“They feel that if they're publishing your game, they want to be the end-all-be-all publisher,” Provinciano said. “They want to publish all platforms, even those which you could self-publish on.”
“Long story short, this means that on all other platforms, you're needlessly giving a chunk of your revshare to a publisher for nothing more than the ability to get your game onto Xbox and the freedom to release on the other platforms, which you can already self-publish on, at the same time,” he stated.
Think about how ****ed up this situation is: small developers end up in a situation where they have topay a third-party company to avoid Xbox exclusivity. Or they can avoid Microsoft's system altogether, leading to fans complaining that the game isn't on their favorite platform. Both the developers and the fans lose due to Microsoft's arbitrary rules.
“The average consumer assumes Microsoft's paying developers for exclusivity, when NOT ONLY is that NOT the case, it's completely flipped around. Developers are essentially the ones paying to AVOID exclusivity,” Provinciano explained, emphasis his. “Developers get a lot of negative PR and hate from fans when they announce that their game is coming to Xbox first. Fans slam developers for taking 'money bags' instead of supporting other platforms, which as you can see isn't what's going on at all. Many consumers perceive this as developers choosing Xbox because it's 'the better platform.' That's the intention.”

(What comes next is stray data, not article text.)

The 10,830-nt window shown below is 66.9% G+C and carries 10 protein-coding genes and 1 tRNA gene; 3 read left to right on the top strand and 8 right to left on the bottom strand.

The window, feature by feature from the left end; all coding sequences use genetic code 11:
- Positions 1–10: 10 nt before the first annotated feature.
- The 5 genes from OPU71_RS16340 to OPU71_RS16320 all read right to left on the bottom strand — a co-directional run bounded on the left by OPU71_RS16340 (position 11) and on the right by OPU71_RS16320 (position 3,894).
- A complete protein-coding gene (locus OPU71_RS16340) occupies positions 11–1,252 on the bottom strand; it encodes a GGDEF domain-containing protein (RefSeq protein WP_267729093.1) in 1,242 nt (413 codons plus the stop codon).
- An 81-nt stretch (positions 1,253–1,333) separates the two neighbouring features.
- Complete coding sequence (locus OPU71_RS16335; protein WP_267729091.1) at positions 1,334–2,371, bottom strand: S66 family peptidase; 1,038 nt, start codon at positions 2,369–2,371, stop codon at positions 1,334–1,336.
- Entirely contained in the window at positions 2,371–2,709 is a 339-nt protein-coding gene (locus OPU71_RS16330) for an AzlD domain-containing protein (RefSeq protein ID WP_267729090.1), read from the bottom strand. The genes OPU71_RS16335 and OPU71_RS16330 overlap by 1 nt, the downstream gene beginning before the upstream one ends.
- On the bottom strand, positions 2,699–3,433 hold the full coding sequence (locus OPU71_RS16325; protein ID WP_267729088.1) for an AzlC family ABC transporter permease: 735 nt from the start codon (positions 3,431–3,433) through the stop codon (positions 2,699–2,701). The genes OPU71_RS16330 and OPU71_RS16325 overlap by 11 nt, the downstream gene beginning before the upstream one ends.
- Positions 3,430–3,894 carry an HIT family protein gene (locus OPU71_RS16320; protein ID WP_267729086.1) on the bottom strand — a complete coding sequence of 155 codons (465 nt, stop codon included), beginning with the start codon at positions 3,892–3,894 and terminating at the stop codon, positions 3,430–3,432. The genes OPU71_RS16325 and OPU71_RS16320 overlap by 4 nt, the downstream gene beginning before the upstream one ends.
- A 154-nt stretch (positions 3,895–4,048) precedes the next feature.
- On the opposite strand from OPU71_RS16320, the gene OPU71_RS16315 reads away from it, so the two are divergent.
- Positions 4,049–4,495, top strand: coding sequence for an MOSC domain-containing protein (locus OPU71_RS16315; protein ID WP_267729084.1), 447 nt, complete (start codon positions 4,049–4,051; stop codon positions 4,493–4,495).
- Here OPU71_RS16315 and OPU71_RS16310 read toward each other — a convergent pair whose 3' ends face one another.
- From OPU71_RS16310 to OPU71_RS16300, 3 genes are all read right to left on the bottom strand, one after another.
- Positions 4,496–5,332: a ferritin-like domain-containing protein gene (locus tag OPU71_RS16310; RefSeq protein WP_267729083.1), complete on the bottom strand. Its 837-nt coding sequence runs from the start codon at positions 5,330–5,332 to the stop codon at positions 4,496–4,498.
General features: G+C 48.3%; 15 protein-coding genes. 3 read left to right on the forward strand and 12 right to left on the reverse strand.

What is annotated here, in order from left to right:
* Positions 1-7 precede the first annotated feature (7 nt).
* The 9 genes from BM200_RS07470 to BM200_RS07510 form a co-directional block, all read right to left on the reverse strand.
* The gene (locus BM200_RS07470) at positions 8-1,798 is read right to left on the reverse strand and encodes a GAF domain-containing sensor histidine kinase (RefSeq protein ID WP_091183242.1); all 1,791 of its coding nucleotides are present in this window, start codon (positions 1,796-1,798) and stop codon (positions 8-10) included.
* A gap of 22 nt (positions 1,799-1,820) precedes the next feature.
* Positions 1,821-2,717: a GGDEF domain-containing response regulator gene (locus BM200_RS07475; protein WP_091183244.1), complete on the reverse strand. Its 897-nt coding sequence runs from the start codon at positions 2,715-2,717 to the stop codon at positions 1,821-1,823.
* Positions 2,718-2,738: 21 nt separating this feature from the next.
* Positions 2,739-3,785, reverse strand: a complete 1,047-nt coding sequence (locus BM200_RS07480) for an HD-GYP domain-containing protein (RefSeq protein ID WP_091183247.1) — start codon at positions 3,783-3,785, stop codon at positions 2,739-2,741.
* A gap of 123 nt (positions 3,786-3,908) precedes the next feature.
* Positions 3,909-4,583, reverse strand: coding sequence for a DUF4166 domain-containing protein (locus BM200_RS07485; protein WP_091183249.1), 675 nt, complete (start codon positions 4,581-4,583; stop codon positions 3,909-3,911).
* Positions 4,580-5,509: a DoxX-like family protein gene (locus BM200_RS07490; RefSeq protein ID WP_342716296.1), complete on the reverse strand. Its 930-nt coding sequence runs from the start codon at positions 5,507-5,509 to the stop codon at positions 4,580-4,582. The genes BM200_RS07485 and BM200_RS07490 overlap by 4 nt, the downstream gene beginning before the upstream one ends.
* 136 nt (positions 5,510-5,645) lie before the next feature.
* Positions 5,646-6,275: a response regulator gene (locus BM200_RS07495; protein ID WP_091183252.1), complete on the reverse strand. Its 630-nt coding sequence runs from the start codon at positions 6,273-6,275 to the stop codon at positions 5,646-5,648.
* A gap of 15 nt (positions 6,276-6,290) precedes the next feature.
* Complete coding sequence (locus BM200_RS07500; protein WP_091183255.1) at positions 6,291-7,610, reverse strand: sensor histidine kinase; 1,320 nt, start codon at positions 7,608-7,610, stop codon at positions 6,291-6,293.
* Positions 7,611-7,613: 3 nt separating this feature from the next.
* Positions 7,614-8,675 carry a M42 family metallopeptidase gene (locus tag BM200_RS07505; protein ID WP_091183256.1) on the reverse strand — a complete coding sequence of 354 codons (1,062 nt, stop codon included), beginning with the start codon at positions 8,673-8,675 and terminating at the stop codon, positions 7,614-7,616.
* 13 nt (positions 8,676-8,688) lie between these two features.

Other developers are talking openly about their disgust with Microsoft’s policies, including Oddworld Inhabitants’ Lorne Lanning. Sony put the latest version of Oddworld in its presentation, while Microsoft won’t let the game on the Xbox One unless Lanning is willing to bring in a company and give them a chunk of the profits.
Here’s the problem: The game has no need for a publisher. “Why do we need a publisher when we self-finance our games, we build our own IP, we manage our own IP and we've turned nearly two million units online as indie publishers sold - not free downloads?” Lanning asked in an interview with Eurogamer. “Why? What's wrong with us?” Right now the game simply isn’t coming to the Xbox One.
This policy has other unintended consequences, with publishers often “renting” their Xbox Live slotsto smaller developers for a straight payment. That system only works because Microsoft has created artificial scarcity with their online games, with rules that are designed to benefit big publishers.